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Facts About Wake Forest Biotech Place

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Wake Forest Baptist Medical Center opens its sixth building in the Wake Forest Innovation Quarter with Wake Forest Biotech Place, a state-of-the-art, multipurpose biotechnology research and innovation center in the growing downtown section of Winston-Salem. It is the latest development by Wake Forest Baptist in its effort to reanimate a large section of downtown that has seen low utilization for decades.

A true example of a public-private partnership between Wake Forest Baptist, developer and owner Wexford Science and Technology and strong economic and community support from Winston-Salem, Forsyth County, North Carolina and the federal government, the project was made possible through the state Mill Tax Credits program and federal New Market and Historic Tax Credits.

The new research building is a world-class 242,000 square foot historic structure comprised of two former R.J. Reynolds Tobacco Co. facilities that have been connected and redeveloped into a modern biotech research laboratory where internationally renowned researchers will be pioneering new fields of medicine and discovering tomorrow’s treatments today. Sixty to 75 percent of the building is devoted to Wake Forest School of Medicine departments, with the remaining space occupied by private companies. 


Construction costs total more than $100 million for the new facility, making Wake Forest Biotech Place the largest capital investment for a construction project in the history of downtown Winston-Salem. The retrofitting and restoration began in 2010. Both buildings were stripped to the basic building structure on the interior and refitted with new mechanical, HVAC and electrical systems, fire protection and vertical transportation systems to bring them up to current commercial code standards.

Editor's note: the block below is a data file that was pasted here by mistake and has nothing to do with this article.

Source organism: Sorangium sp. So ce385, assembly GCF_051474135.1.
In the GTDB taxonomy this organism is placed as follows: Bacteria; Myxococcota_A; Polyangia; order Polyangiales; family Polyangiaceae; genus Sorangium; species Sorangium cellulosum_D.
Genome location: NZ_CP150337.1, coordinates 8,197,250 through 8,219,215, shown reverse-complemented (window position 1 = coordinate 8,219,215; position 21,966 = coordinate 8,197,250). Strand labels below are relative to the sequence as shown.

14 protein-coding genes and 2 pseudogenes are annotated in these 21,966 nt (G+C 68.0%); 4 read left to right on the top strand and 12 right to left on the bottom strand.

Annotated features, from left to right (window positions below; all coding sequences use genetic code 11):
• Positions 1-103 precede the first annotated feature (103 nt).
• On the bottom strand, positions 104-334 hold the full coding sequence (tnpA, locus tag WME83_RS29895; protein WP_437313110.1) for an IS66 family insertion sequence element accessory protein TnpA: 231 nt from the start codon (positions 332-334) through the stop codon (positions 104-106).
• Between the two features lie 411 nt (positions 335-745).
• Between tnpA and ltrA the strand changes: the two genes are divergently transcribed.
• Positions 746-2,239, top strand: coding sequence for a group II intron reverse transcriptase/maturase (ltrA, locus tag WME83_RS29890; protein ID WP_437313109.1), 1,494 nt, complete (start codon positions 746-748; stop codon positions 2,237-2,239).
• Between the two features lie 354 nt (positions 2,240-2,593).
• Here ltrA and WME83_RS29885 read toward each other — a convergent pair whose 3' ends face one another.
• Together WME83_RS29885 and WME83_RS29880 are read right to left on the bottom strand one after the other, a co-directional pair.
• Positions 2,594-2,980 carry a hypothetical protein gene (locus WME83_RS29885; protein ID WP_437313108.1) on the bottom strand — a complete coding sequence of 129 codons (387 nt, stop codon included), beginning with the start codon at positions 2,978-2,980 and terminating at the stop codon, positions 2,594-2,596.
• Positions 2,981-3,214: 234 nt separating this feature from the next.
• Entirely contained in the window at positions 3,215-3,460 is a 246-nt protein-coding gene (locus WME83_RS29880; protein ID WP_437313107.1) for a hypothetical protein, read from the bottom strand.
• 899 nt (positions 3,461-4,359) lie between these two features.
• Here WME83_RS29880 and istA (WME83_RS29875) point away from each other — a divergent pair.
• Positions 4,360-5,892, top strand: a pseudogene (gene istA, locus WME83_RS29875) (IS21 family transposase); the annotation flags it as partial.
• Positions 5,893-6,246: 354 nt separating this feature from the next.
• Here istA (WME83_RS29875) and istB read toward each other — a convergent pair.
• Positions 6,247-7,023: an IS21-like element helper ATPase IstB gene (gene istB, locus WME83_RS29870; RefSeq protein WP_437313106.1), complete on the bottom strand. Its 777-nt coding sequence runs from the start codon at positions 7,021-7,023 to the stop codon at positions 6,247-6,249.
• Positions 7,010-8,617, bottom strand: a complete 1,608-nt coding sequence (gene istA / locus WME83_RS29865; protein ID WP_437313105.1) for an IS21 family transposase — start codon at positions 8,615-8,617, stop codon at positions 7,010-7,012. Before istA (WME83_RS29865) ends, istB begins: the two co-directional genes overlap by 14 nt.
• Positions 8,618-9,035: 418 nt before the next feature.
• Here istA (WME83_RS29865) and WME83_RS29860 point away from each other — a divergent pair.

Construction employment: More than 1,400 individuals

Local employment: More than 75 % of the workforce came from the Triad

Minority employment: 28 minority/female-owned businesses (12 percent of contracts)


Wake Forest Biotech Place features a spectacular 7,500 square foot, four-story glass atrium, is five stories tall on the south end and three stories high on the north end. The south side of the building was originally built in 1937 with a distinctive glass block exterior and cast in place concrete structure. The glass blocks are all original and historic. Careful steps were taken to repair and replace thousands of glass blocks on the south, east and west sides of the building. The north side was completed in 1962 with a brick façade and cast in place concrete structure. This building had minimal windows so the brick exterior was modified to add windows and provide natural light for tenants.

A new main entrance was added on North Patterson Street where there was only a brick wall before the restoration. This area includes the glass atrium with a large skylight, created by 514 separate windows, to allow natural light to some areas of the building’s lower interior floors for the first time since 1962. The atrium is an important component of the building because the first floor is actually located below the street level and natural light is not available from the perimeter of the building. The building includes a conference center with state-of-the-art communication and audio visual equipment.